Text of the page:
Klamath Falls’ Hays, raised in Condon, wasn’t opposed to practicing in a small town when she passed the bar last year. But she chose Klamath Falls partly for economic reasons: “I was observing that my classmates were not getting jobs. It was really competitive in Portland, Salem, Eugene.” By way of the Oregon State Bar’s Economic Survey, she found that southern Oregon had relatively fewer lawyers per capita, and that a high percentage planned to retire in the next five years. She translated that as a need for attorneys in southern Oregon.
“This is a business,” Hays says. “You want to look at your market. If the market’s saturated, for a new lawyer it’s nearly impossible.” On the day she was sworn in, she was offered and accepted a position with her Klamath Falls firm, which consists of two partners and Hays.
“Quality of life is important to me,” she says. “I was never drawn to work in a 20- to 30-lawyer practice working 70 to 80 hours a week. I wanted life balance. I wanted 8-to-5 in a small town. I could get that, and work late as needed. I wanted to have quality of life outside of law.
“One of the drawbacks: It’s isolated and insular,” she adds. “I get the sense it is a little more Wild West being out here.” She felt she got some resistance in acceptance from a few other lawyers because she was new and not from the town. Also, “There’s really high unemployment here, and not a lot of people with higher education. It can be hard to identify with people.” She wishes she could socialize with other types of professionals and not just other lawyers.
Hays thinks there is room for more attorneys. But she warns that if new lawyers are looking for $100,000 incomes their first year, they might need to accept $50,000 to $60,000 their first few years instead. Moreover, “If you have a family, it’s a fine place. If you’re single, you may find it to be very lonely. I would not be able to stay here if I was single; I would be miserable. There have been other female lawyers who were single, and they left. They either found somebody somewhere else, or they were or so lonely or isolated they couldn’t handle it anymore.”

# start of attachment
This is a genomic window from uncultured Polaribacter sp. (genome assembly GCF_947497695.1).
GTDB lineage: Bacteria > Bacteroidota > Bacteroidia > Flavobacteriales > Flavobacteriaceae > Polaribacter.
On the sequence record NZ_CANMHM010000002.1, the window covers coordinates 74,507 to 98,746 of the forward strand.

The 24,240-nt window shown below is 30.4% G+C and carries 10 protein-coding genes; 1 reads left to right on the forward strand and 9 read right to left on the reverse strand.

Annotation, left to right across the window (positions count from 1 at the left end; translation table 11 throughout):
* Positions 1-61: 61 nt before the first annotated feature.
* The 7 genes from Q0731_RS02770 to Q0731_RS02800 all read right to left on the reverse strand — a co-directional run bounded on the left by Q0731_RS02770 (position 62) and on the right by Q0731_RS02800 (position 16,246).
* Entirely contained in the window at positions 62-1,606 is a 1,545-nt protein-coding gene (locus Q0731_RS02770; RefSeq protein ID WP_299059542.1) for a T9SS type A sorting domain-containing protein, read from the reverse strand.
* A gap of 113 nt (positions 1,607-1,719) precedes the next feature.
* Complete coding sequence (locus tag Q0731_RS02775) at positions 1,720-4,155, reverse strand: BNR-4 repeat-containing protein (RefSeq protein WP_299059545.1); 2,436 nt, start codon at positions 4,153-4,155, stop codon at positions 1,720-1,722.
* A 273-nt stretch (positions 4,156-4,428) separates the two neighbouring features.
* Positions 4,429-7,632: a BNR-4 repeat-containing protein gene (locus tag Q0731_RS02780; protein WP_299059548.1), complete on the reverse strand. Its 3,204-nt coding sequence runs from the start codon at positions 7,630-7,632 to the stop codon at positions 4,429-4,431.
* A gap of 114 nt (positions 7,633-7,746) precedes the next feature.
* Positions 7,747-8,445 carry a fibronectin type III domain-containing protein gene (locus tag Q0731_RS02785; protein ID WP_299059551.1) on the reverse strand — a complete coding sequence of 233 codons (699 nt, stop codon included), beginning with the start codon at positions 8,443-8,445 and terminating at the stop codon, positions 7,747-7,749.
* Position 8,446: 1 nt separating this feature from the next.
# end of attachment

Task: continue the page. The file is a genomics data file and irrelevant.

Similarly, Blain observes that, unlike in Seattle where she lived for a decade and practiced law before moving back home to Klamath Falls, there is no pro football team, fewer concerts or events, and not the variety of restaurants. Young attorneys who are single and right out of law school may be looking for more of a social life, she says. “We have fishing, hunting and hiking, but if you want a social life, this is not the place.”
“I think there are opportunities out there in small-town practice if you go and look for it, or if you know somebody,” says Goll. He thinks new attorneys can make it in a small town if they do as he did and are in the right place at the right time or if they know somebody. “If I were going to any town with no connections, I don’t think I could make it. But if you do have a way to get in, there’s less competition.” He advises lawyers to join organizations such as the chamber of commerce or Rotary Club to gain “local knowledge” of what people value.